Tips for Older jobseekers
Taken from an article in CHOICE Magazine March 2013
Top tips for older jobseekers
Job-finding expert Chris Ball, Chief Exec of The Age and Employment network (TAEN) has this advice to help older workers tackle the often difficult path back to gainful employment
THERE’S NO disguising the fact the over-50s are bearing the brunt of unemployment. Recent government figures show the number of people aged 50 and over out of work for at least 12 months is on the increase.
Running at 45.2 per cent, this age group constitutes the largest proportion of the long-term unemployed. For those who want or need to work, it is worrying and dispiriting.
However, while there is always the blame game of actual or perceived age discrimination, lack of retraining opportunities or poorly trained staff in the local support agency, there are things that can be done
to increase the chance of finding a job.
1 HAVE YOU TRIED YOUR NEAREST CONTACTS?
Use your social and professional contacts to access new job prospects. Attend relevant events, make new introductions and follow up on them, and do not be too proud or embarrassed to admit to your friends that you are open for job opportunities. They may know the person who takes hiring decisions in an organisa-
tion. If given a contact, write to the named person with a one-page CV, explaining how much you admire the company’s work and that you would like any opportunity, however short-term. Suggest you are available to pop in and have a chat.
2 EXPLORE NEW POSSIBILITIES
A break in career might just be the opportunity you need to achieve greater self-fulfilment, so think laterally about the kind of work you seek. Be willing to use other skills gained in hobbies or voluntary work, or to return to past interests discarded in the pursuit of a professional career. You may be surprised to discover a potential you did not know existed.
3 APPRAISE YOUR SKILLS OBJECTIVELY
It is important to review your skills in order to get an understanding of what you have to offer future employ-
ers, and how best to market yourself. Knowing your strengths and weaknesses and unique selling points is important. This will help you to promote the qualities that set you apart from the rest of the job applicants.
4 REFRESH YOUR CV… CONSTANTLY
The days of the single CV have gone. In this time of stiff competition for limited jobs, it is essential to be fluid in your approach to CV writing. Have a core CV highlighting all your skills, but approach each job application with the precision of a couturier. Make sure you understand what the application requires and strip your CV of any unnecessary details. This has the added advantage of making your CV more concise. Take this same approach with covering letters.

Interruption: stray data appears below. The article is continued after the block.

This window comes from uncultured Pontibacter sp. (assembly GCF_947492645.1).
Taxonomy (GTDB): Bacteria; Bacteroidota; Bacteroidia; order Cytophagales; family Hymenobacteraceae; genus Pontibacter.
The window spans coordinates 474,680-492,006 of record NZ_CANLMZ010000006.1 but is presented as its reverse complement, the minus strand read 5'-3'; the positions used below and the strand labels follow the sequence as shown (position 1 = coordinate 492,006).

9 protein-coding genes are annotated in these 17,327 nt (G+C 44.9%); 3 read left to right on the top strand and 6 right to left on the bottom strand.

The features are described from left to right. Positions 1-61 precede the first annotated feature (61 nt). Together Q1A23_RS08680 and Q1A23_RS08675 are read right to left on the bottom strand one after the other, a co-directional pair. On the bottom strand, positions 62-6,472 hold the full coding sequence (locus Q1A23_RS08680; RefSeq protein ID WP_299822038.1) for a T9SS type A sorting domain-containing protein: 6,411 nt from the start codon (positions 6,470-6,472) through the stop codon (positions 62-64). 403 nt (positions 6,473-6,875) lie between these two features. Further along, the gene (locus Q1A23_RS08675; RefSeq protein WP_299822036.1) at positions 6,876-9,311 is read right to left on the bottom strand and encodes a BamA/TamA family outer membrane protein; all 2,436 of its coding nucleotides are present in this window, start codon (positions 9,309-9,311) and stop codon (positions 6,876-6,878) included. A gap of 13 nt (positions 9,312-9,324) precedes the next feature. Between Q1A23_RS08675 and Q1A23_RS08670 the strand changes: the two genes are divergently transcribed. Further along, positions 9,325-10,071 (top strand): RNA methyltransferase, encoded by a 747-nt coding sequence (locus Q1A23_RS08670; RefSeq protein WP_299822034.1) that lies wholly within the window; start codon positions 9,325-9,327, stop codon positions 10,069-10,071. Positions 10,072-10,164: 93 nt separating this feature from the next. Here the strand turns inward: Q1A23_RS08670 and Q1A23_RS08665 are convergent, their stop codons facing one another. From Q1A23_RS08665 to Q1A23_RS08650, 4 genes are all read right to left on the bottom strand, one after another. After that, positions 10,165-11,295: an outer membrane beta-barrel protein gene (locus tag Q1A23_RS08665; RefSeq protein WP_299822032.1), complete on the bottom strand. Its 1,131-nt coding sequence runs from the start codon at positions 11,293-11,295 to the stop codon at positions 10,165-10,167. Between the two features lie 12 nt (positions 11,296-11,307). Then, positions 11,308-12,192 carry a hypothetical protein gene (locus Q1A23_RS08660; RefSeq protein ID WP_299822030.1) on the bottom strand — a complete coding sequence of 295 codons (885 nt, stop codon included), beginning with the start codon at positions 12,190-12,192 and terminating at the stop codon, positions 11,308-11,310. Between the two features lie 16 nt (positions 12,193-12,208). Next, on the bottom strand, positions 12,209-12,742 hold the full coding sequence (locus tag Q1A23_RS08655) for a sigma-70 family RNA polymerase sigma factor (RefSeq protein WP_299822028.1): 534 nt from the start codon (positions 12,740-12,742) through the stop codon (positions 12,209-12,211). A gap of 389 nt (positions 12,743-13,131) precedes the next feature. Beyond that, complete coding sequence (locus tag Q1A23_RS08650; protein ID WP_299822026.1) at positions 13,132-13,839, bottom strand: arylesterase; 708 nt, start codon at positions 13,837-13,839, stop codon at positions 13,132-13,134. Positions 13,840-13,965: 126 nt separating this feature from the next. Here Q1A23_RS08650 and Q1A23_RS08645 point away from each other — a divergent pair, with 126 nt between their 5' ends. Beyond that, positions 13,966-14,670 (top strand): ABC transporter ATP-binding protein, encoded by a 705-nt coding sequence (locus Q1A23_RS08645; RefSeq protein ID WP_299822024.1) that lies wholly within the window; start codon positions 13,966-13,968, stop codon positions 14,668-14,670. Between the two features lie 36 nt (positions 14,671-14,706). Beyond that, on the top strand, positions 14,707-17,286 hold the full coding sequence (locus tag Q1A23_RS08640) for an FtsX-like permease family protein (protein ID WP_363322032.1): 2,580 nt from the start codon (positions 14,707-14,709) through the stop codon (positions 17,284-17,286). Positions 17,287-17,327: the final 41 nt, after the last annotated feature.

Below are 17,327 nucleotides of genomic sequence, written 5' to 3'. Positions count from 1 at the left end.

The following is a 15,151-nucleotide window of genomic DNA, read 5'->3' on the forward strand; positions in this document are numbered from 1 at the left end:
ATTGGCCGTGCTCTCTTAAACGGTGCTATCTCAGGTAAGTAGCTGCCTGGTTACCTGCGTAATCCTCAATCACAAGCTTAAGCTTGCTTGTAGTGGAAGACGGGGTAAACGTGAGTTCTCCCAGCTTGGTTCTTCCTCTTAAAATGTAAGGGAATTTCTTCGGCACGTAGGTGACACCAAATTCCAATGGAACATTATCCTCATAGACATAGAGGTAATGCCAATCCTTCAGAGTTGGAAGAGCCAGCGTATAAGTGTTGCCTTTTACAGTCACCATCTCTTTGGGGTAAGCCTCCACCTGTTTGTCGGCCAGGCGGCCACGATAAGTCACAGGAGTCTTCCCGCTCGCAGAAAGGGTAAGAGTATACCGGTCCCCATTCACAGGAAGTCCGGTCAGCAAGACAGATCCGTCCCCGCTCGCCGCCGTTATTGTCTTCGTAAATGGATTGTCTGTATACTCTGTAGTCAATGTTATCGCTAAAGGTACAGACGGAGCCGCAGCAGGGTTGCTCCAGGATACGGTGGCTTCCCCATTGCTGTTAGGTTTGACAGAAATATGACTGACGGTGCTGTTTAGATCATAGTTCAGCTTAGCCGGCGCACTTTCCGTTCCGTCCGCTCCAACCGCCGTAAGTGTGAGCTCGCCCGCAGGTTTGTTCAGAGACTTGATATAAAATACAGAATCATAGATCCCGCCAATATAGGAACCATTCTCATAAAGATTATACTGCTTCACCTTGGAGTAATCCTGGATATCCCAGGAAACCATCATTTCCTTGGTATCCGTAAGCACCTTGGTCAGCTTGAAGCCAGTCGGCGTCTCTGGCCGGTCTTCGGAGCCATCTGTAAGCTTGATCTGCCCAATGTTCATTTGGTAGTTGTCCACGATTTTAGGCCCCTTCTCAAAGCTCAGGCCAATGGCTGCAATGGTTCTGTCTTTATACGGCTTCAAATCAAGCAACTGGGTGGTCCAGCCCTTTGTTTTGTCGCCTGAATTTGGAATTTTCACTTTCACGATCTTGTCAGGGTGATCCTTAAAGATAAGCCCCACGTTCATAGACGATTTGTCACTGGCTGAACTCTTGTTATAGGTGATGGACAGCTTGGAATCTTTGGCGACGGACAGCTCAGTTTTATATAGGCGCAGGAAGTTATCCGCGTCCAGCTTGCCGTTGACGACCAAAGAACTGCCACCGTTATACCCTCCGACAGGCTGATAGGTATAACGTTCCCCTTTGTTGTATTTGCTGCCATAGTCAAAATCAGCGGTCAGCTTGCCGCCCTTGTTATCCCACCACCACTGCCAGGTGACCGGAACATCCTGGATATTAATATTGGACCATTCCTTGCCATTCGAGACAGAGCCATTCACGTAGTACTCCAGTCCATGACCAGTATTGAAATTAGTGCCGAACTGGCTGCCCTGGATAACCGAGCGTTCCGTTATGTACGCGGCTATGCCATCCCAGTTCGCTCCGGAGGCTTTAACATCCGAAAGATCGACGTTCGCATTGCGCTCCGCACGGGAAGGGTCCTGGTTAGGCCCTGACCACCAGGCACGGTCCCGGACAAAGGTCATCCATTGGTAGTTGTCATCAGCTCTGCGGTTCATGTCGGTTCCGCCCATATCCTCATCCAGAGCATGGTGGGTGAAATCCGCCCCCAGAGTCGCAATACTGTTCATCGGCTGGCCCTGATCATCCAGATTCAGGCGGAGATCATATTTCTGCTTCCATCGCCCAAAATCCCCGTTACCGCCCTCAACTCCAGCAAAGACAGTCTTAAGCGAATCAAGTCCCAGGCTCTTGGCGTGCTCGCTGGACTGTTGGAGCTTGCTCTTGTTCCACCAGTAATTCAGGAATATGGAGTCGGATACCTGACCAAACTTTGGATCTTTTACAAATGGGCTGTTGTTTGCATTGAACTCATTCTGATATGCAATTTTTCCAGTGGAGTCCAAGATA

5 BE STRATEGIC
Looking for a job is an art in itself. Be selective. Look for the jobs that fit the skill sets you have to offer rather than simply sending off as many applications you can find time to do.
6 BE REALISTIC
Come to terms with the fact that it may be necessary to lower your salary sights to get a foot in the door. Also be prepared to be flexible about your terms of employment such as work hours and conditions.
7 HIGHLIGHT YOUR SKILLS
After several rebuttals, job-seeking might shake your faith in your own abilities. So when an opportunity does arise, emphasise your experience and skills in a way that shows how you can add value to the
organisation. Some employers do not employ older jobseekers because of the fear that the latter may be unwilling to discard old viewpoints and learn new things. Make sure you reflect your adaptability.
8 YOUR AGE
Don’t mention your age but don’t be defensive about it either if you are asked. Direct the focus to the position at hand and act positively and enthusiastically.
9 PERCEPTION IS EVERYTHING
Look bright and alert for interviews. Find someone to help you conduct a practice interview. Older workers
often score in the skills department, but employers are also influenced by things like appearance and dress.
10 AND WHILE YOU’RE WAITING ...
Keep busy with projects that interest you or that offer something towards your career goal. It also gives you
something to fill in your CV to account for the time out of work. Don’t be discouraged by refusals – keep going.
Find out more
• There are useful links as well as more tips on topics such as overcoming barriers, training and skills, and how the age regulations affect your employment rights, on the TAEN website: (www.taen.org.uk).
On the home page of the website, you will find: (www.50plusworks.com/)
• Resources such as The Work Programme and AgePositive by the Department of Work and Pensions
are also available to provide support for older jobseekers.
more to follow …